The application of a stroke cognitive pathway across a county: An exploration of current clinical practice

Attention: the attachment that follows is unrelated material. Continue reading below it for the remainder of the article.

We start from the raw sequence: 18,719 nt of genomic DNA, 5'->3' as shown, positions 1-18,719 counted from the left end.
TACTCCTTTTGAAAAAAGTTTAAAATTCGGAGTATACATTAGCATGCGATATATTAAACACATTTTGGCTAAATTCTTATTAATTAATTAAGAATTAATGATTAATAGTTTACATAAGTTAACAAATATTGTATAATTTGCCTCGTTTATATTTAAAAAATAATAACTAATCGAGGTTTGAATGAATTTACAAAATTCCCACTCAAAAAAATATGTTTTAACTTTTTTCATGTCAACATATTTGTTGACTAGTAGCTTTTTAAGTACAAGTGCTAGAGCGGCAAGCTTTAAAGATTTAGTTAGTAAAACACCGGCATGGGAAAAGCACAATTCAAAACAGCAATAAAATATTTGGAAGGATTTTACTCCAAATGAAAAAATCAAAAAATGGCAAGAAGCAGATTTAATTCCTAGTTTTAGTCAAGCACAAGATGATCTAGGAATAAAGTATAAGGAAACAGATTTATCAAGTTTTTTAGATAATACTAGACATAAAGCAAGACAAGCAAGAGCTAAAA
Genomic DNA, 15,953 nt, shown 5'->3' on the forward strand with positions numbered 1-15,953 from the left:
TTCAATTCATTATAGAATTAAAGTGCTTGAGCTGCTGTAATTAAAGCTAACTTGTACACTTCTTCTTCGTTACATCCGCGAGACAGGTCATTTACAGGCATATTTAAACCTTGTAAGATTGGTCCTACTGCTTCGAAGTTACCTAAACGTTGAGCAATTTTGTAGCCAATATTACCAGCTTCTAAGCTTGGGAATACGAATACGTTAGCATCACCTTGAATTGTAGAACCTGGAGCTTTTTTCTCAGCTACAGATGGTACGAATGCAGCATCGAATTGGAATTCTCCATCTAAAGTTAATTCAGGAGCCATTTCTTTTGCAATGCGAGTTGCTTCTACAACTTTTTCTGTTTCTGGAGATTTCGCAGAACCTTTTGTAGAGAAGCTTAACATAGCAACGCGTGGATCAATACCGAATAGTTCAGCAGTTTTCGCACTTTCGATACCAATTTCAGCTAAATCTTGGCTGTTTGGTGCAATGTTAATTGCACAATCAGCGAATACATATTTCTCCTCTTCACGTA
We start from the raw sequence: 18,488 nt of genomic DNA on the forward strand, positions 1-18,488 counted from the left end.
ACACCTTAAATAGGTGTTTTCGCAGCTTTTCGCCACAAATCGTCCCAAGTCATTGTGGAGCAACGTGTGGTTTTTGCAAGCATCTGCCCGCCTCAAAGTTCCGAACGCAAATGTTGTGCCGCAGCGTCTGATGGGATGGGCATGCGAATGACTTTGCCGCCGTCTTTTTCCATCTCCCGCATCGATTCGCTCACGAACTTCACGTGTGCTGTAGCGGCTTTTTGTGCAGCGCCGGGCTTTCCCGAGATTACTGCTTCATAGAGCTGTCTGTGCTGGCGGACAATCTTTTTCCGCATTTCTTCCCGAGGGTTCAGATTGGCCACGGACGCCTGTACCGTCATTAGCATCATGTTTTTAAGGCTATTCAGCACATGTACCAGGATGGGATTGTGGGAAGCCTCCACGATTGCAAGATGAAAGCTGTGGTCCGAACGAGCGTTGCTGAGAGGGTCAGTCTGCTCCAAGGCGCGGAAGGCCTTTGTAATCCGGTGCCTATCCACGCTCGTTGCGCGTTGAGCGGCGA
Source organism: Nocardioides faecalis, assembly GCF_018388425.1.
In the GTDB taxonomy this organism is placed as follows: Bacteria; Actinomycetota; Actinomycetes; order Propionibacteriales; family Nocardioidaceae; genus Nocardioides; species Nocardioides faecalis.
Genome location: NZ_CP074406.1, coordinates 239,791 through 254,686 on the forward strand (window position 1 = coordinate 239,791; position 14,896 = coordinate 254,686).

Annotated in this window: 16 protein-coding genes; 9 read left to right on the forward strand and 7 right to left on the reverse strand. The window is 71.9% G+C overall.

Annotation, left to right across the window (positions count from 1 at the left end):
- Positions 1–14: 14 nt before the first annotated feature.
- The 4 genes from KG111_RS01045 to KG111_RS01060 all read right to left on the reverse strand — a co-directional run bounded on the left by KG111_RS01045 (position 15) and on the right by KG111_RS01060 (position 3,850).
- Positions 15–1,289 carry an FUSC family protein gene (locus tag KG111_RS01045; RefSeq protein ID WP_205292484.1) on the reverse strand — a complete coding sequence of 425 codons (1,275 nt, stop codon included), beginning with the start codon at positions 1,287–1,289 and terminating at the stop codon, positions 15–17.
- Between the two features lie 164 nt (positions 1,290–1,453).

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Introduction: The 'Accelerating Stroke Improvement Programme' calls for specialist expertise and competence in the assessment, treatment and monitoring of patients with cognitive disturbance. Occupational therapists and clinical psychologists from Nottinghamshire collaborated with a regional special interest group to develop a cognitive pathway for use across acute and community settings. The standardised pathway identifies a toolkit of appropriate assessments and suggests at what point they should be administered. Method: To explore local current practice in the assessment and treatment of cognition, an online survey (developed and supported by National Institute of Health Research, Collaboration for Leadership in Applied Health Research and Care -Nottinghamshire, Derbyshire and Lincolnshire, NIHR CLAHRC-NDL) was distributed to 58 practitioners across Nottinghamshire. The survey was live for six weeks, and required respondents to complete an online questionnaire (www.surveymonkey. com), using open and closed questions. Results: Out of 28 respondents, the preferred cognitive assessment mechanisms were function (96.1%), standardised assessment (88.5%) and observation (84.6%). 22 standardised and non-standardised assessments were identified, with 75% of respondents choosing the Montreal Cognitive Assessment as their local favoured assessment. Less than half (42.9%) of the respondents had had formal training in the use and interpretation of cognitive assessments. Conclusion: Despite there being locally preferred cognitive assessments, practitioners rely on using a wide range and type of assessments, selected on their perceived appropriateness and their own clinical experience. Indicators for use of a formal assessment were diverse and often arbitrary. Further training is required to support the recommendations and implementation of the cognitive pathway.